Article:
Saturday, July 26 2014 6:44 AM EDT2014-07-26 10:44:31 GMT
The Ohio State marching band is moving forward without its director; a day after he was fired they're performing with the Columbus Symphony in what's often considered the band's unofficial season kickoff.More >>
Having forced out a beloved football coach and watched its president retire after a series of verbal gaffes, Ohio State University again finds itself grabbing headlines with the firing of a celebrated marching band...More >>
Saturday, July 26 2014 6:44 AM EDT2014-07-26 10:44:13 GMT
A federal judge has dismissed a Wyoming man's lawsuit claiming a group secretly found the missing airplane of aviation pioneer Amelia Earhart in the South Pacific but kept it quiet so it could continue to raise...More >>
A federal judge on Friday dismissed a Wyoming man's claims that an aircraft recovery group secretly found wreckage of aviation pioneer Amelia Earhart's missing airplane in the South Pacific but kept it quiet so it...More >>
Saturday, July 26 2014 2:02 AM EDT2014-07-26 06:02:47 GMT
Police are searching for two men who carjacked an SUV and plowed into a group of children and adults selling fruit at a Philadelphia street corner, killing three kids and seriously injuring two women.More >>
Police were searching for two men who carjacked an SUV and plowed into a group of children and adults selling fruit to raise money for their church, killing three kids and critically injuring their mother and the...More >>
Friday, July 25 2014 11:56 PM EDT2014-07-26 03:56:40 GMT
Police have arrested the foster parent of a 10-month-old girl who died after being left inside a hot car in Wichita, Kansas.More >>
A 10-month-old Kansas girl died after being strapped for more than two hours inside a sweltering car, and police arrested a foster parent who said he'd forgotten about her until something on TV jogged his memory, an...More >>
Friday, July 25 2014 10:33 PM EDT2014-07-26 02:33:36 GMT
U.S. District Judge Neil V. Wake was attending a ceremony for a judicial colleague when he received an urgent - and unusual - request: Lawyers for a condemned inmate wanted him to stop an execution that didn't...More >>
U.S. Sen. John McCain says the execution of an Arizona inmate that lasted two hours was torture.More >>
By EMILY SCHMALL and JUSTIN JUOZAPAVICIUS Associated Press
FORT WORTH, Texas (AP) - States where hydraulic fracturing is taking place have seen a surge in earthquake activity, raising suspicions that the unconventional drilling method could be to blame, especially the wells where the industry disposes of its wastewater.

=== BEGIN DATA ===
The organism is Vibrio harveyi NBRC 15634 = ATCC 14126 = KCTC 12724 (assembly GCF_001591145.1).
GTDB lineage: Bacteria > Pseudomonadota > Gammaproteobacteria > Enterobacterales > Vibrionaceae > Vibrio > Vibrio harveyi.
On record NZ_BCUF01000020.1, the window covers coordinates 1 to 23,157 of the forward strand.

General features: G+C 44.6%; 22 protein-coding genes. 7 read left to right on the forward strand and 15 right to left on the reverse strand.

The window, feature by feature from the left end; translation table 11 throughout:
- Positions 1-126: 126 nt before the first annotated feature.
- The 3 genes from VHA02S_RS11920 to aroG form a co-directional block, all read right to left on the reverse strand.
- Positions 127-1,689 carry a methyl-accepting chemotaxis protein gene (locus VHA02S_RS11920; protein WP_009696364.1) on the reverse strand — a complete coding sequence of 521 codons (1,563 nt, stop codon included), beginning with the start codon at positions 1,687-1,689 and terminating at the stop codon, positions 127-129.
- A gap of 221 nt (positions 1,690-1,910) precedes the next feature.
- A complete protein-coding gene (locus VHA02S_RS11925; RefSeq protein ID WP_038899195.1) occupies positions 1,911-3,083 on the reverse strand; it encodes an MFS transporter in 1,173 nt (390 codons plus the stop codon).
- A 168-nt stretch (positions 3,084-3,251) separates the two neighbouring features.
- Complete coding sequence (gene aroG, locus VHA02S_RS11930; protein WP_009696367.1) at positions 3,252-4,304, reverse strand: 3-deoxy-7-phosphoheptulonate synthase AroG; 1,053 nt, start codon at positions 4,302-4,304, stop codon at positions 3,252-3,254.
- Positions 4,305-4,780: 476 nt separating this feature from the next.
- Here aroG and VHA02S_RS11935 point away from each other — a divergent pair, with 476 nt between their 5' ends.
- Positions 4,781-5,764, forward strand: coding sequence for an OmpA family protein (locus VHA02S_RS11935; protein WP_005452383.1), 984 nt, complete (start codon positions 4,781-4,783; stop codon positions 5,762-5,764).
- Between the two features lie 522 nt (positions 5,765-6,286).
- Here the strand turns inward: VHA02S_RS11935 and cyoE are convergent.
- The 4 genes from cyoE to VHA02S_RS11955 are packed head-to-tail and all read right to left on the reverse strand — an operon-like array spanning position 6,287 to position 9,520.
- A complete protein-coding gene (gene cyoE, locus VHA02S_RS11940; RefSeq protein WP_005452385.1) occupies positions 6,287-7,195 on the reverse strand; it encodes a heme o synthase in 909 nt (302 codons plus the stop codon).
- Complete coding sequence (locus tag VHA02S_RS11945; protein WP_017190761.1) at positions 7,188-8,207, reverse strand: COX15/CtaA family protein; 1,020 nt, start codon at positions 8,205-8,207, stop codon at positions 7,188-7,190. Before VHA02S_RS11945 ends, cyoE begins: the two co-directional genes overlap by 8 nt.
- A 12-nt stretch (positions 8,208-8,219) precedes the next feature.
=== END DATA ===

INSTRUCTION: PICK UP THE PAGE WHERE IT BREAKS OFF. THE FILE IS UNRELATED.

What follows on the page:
Fracking generates vast amounts of wastewater, far more than traditional drilling methods. The water is pumped into injection wells, which send the waste thousands of feet underground. No one knows for certain exactly what happens to the liquids after that. Scientists wonder whether they could trigger quakes by increasing underground pressures and lubricating faults.
Oklahoma has recorded nearly 250 small-to-medium earthquakes since January, according to statistics kept by the U.S. Geological Survey. That's close to half of all the magnitude 3 or higher earthquakes recorded this year in the continental United States.
A study published earlier this month in the journal Science suggests that just four wells injecting massive amounts of drilling wastewater into the ground are probably shaking up much of the state, accounting for one out of every five quakes from the eastern border of Colorado to the Atlantic coast.
Another concern is whether injection well operators could be pumping either too much water into the ground or pumping it at exceedingly high pressures.
Most of the quakes in areas where injection wells are clustered are too weak to cause serious damage or endanger lives. Yet they've led some states, including Ohio, Oklahoma and California, to introduce new rules compelling drillers to measure the volumes and pressures of their injection wells as well as to monitor seismicity during fracking operations.